Movie Rambles: Rush
One sport that I have followed since I was a tween is Formula 1. In fact, I define myself as an F1 fan. The only time I have mentioned this sports on the blog was around this time last year when I shared an article about Jules Bianchi, who had just passed away after nine months in a coma, following his accident during the Japanese Grand Prix.
Bianchi’s death shocked the F1 world, not only because he was young and promising, but also because the sport had been considered relatively safe since the tragic death of legendary Ayrton Senna back in 1994. Apart from a few freak incidents, we’re thankfully far from seeing the tragedies that plagued this sport from the 50s to the 70s. In those days, cars were less resistant to high-speed impacts — they easily got mangled or caught fire — and the drivers’ attires weren’t as protective as they are today. All that, as well as the configuration of certain race tracks, made this a deadly job for these drivers. No wonder so many of them lost their lives.
Yet sometimes, either by luck or by willpower, there were drivers who survived bad accidents. And when it comes to Formula 1 survivors, the first name that should come to everyone’s mind is that of the Austrian Niki Lauda. For, on this day 40 years ago, not only did he survive a fiery crash at the German Grand Prix in Nürburgring but also managed a strong comeback after just a few weeks.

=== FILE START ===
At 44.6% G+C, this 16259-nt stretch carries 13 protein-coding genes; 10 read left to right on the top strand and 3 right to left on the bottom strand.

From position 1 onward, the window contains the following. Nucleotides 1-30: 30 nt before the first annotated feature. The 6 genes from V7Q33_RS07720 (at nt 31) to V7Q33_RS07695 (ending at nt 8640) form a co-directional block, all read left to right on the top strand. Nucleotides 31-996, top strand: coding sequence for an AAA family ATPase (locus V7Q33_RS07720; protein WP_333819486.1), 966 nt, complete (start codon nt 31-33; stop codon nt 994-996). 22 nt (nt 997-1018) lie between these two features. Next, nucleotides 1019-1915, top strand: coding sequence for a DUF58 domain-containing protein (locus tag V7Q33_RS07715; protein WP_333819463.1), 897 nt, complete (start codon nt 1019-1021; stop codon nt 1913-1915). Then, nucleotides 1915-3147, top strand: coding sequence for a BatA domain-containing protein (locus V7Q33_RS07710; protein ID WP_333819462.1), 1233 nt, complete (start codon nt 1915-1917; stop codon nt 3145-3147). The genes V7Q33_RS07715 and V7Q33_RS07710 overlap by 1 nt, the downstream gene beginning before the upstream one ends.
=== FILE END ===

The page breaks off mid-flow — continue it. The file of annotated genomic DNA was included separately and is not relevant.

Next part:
Besides his accident, which left him disfigured, Lauda was known for his rivalry with British driver James Hunt. Both the 1976 accident and all the events surrounding it have been portrayed in the 2013 film Rush. Thanks to the able director and producer Ron Howard (A Beautiful Mind), young F1 fans as well as those who have never followed the sport were able to discover these two powerful sportsmen and what led them to become notorious.
So on this occasion, I am remembering the Hunt vs Lauda 1976 battle by reviewing Rush and by seeing how it depicted Formula 1 in the 70s.
Twenty-five drivers start every season in Formula One, and each year two of us die. What kind of person does a job like this? Not normal men, for sure. Rebels, lunatics, dreamers. People who are that desperate to make a mark, and are prepared to die trying. (Niki Lauda in Rush)
James Hunt (played by Chris Hemsworth) and Niki Lauda (Daniel Brühl) couldn’t have been more different from each other. Practically like night and day. Hunt is tall, blond, charismatic, and reckless. He’s in the racing world for the fun of it. Lauda is ‘rat-like’, serious, reserved and logical. His approach to racing is data-driven and business-like. Both are competitive in their own ways, with Hunt going all in for the win while Lauda relies on his technical expertise. Both could come off as smug.